Do you think you’d still be swimming now if it were not for the ear infections?
I don’t know. I think Beijing would have probably been my last games as a swimmer. My swimming coach said at the time I had to make the decision of which sport to do, he said: ‘You’ve done everything in the pool, and more than you’ve even dreamed of. You need to put yourself out of your comfort zone and do something different’.
Would you consider competing in both sports at the Olympics?
No. It was made very clear to me that that wouldn’t be an option. The physical requirements are very different for each sport, for swimming I had big shoulders and in cycling I now have much smaller shoulders and bigger legs. The days have gone where you could do more than one sport now the competition is so fierce, you couldn’t do justice to both sports and would end up not doing either very well.
It must be great being part of a successful squad such as the cycling. Does the success of the others medalists inspire you?
British Cycling is one big team. The Paralympic team and the Olympic team all train at the same place and we all have the same performance director. So to see the first half of the plan go so well was very encouraging, and we knew we were on the right path.
We’d done the same things, we’d had the same support and we had the same equipment. So we knew that as long as we kept focussed then we really couldn’t fail. Everything from the psychology of our head coach to the tiny little blue things you wear over your shoes when you’re racing on the track had been thought of so both teams had the best in the world.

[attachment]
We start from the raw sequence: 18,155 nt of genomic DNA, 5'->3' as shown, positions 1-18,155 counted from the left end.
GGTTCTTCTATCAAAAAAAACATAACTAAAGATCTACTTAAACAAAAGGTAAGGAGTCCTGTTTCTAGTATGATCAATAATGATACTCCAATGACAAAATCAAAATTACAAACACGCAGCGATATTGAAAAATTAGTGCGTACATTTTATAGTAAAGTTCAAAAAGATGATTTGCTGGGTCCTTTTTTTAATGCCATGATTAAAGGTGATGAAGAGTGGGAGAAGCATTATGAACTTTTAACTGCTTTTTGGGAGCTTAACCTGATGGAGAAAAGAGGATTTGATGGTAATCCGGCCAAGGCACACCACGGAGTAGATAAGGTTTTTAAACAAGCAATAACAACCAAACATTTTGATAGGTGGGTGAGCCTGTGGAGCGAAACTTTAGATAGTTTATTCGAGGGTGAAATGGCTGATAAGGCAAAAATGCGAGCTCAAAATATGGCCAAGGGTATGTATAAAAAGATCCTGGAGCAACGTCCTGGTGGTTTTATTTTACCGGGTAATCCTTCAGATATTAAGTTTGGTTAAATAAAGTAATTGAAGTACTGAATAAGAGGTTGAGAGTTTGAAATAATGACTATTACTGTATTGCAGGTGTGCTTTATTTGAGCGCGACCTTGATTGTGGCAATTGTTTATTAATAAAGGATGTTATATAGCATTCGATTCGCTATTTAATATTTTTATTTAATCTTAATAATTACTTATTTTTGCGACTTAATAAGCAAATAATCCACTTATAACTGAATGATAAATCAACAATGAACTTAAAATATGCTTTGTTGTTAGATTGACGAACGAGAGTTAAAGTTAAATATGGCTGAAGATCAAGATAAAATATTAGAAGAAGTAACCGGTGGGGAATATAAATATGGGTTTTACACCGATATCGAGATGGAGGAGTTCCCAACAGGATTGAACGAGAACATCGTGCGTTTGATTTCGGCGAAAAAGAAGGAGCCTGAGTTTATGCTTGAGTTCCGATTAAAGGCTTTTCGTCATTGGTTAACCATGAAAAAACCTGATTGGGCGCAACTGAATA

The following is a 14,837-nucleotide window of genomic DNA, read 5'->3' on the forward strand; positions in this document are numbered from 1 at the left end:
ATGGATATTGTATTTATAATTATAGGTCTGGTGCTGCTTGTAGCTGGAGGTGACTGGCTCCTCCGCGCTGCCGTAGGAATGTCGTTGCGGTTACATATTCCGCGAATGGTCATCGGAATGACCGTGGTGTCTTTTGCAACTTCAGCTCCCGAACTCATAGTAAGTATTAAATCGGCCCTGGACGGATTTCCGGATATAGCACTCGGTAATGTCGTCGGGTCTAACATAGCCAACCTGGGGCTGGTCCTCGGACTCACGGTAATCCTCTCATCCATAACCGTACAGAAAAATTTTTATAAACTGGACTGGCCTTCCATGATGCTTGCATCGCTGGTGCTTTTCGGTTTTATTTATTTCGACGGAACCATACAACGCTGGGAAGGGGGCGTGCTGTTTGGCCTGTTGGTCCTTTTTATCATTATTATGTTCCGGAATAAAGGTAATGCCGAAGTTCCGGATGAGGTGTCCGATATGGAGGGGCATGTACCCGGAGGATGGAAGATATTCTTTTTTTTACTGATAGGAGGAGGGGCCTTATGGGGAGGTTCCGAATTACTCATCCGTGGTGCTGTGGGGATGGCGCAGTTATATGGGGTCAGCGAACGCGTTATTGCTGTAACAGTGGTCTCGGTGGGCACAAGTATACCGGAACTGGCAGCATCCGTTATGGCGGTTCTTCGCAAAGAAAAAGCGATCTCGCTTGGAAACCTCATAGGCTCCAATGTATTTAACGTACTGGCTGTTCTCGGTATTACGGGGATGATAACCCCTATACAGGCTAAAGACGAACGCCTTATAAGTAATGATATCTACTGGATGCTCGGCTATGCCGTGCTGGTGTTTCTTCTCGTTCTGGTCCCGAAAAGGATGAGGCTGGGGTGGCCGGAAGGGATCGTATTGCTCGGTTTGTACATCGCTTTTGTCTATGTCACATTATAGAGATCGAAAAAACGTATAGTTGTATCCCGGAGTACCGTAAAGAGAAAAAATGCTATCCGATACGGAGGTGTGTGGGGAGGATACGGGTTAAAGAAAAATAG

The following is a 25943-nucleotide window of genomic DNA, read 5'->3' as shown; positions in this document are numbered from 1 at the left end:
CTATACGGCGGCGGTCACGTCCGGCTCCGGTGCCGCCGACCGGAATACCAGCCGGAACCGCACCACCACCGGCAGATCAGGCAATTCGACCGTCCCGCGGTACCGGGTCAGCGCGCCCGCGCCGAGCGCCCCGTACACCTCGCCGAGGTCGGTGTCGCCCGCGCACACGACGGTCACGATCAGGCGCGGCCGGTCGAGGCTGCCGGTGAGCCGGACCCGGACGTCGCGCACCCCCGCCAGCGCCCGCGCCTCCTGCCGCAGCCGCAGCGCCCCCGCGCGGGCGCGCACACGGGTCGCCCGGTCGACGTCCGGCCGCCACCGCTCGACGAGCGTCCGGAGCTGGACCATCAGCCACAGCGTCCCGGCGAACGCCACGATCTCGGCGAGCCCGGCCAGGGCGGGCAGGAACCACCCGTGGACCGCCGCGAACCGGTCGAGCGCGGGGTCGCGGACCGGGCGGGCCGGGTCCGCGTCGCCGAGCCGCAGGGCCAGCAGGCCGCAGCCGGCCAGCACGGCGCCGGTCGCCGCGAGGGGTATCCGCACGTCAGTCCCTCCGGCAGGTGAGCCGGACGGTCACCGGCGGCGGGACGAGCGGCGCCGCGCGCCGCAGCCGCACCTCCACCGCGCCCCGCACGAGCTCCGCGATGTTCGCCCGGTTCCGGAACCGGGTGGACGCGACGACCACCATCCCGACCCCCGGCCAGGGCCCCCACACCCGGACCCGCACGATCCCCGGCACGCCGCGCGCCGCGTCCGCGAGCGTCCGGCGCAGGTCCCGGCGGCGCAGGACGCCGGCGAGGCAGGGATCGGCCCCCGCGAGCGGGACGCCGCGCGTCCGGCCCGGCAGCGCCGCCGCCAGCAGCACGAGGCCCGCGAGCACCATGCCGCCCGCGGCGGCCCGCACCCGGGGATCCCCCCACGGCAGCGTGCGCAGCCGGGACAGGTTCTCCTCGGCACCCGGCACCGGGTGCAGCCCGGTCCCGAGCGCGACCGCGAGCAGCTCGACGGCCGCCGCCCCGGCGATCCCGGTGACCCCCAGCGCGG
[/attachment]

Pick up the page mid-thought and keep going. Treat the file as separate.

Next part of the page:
Which of the Olympic wins stood out most for you?
I think some of the most impressive performances were the medals that weren’t gold. Not because the gold medals weren’t fabulous, but for Steven Burke to pick up bronze in the individual pursuit and for Chris Newman to win a medal in the points race, which is such a hit and miss event was very impressive.
I was also impressed by Emma Pooley’s silver medal, and Russ Edwards in the Kieron – those extra medals we picked up made everything so much more impressive. Obviously it was all fantastic, so it’s very difficult to choose.
Danielle Sellwood, Sportsister
The Women’s Sports Magazine
Photo credits: Gettyimages.com
The BT Paralympic World Cup is the largest annual international multi-sport competition in elite disability sport, and takes place from 20-25 May 2009 in Manchester.
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Fancy trying track cycling? read our report on Manchester Velodrome